Reading of the hopes of ordinary people in these posts is an antidote to the "controlled warlordism" school of pessimism. Fatana Gilani, head of the Afghanistan Women's Council, puts it into perspective. Terry summarises her views:
The recent hullabaloo about the prospects for truce talks with the Taliban should be understood as a harbinger of something horrible, and no friend of the Afghan people should be happy with it. Foreign powers cannot be trusted to "negotiate" with the Taliban, and neither can President Karzai, who's been pleading for talks ever since he was elected. The Afghan people have been abandoned before, and quite enough thugs and gangsters have been accommodated by backroom deals in recent years. If there's any talking to do, it should be led by the masses of the Afghan people, she said, with a strong phalanx of Afghan women at the helm.As well as this, there is a strong reminder of the power and importance of adult education in transforming life chances, communities and, in this case, the future of a nation in his mention of the Afghan-Canadian Community Center in Kandahar.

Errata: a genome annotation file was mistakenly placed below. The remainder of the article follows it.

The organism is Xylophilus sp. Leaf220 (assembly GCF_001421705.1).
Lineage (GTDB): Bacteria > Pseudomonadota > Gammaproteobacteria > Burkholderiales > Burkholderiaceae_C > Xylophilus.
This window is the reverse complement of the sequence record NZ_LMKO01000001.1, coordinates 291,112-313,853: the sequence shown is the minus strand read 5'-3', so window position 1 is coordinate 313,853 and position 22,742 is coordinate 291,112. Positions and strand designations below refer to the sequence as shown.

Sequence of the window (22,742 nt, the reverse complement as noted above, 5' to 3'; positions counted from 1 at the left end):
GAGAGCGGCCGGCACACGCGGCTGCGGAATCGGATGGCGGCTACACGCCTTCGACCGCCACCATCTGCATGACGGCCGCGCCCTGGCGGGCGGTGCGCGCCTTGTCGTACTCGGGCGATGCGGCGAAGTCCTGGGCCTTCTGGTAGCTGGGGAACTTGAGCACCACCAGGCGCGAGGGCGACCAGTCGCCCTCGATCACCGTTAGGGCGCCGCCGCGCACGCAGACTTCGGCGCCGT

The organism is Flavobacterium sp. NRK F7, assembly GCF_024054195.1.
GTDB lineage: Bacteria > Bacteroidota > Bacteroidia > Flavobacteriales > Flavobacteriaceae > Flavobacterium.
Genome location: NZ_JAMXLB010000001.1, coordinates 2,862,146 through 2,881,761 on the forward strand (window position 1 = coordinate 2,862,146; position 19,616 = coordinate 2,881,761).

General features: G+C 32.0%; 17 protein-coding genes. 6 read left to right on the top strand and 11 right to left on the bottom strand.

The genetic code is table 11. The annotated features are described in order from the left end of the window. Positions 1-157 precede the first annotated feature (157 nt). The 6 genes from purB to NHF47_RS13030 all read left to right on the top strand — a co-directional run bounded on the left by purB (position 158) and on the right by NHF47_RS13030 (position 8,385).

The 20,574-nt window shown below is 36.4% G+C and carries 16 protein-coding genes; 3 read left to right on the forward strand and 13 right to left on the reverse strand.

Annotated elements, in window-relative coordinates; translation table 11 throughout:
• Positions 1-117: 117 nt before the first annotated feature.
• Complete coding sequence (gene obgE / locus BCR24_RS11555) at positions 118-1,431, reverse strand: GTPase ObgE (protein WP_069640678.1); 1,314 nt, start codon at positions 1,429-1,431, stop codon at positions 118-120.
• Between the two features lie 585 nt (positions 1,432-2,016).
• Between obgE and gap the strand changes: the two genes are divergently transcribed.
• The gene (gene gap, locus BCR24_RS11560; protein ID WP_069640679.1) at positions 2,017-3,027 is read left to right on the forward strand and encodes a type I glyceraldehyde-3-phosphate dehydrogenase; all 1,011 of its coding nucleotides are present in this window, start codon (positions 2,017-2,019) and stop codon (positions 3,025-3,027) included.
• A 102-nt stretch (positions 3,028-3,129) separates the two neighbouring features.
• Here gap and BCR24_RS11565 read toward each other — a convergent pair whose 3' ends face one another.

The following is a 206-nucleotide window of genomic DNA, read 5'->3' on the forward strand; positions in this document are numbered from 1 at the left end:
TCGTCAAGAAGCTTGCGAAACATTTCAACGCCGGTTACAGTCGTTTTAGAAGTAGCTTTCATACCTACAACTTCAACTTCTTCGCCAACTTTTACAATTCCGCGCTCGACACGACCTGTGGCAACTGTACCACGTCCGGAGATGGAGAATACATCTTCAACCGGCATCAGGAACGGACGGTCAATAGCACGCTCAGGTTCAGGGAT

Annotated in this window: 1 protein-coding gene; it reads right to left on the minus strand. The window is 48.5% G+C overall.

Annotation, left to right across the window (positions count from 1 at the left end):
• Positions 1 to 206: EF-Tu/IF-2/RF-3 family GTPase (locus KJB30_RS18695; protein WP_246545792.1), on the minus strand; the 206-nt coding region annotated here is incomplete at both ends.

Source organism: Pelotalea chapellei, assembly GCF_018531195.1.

I was also really taken with this comment,
The poverty here is absolutely savage. But for a foreigner like me, it's much safer to be visiting among the poor of this city than it is to be rolling around in a swish Toyota in the swanker parts of town, with armed guards.It is true of my limited overseas experience too. Nevertheless, keep safe Terry, you have some important stories to tell.
Funny, that. Works the same way, all over the world.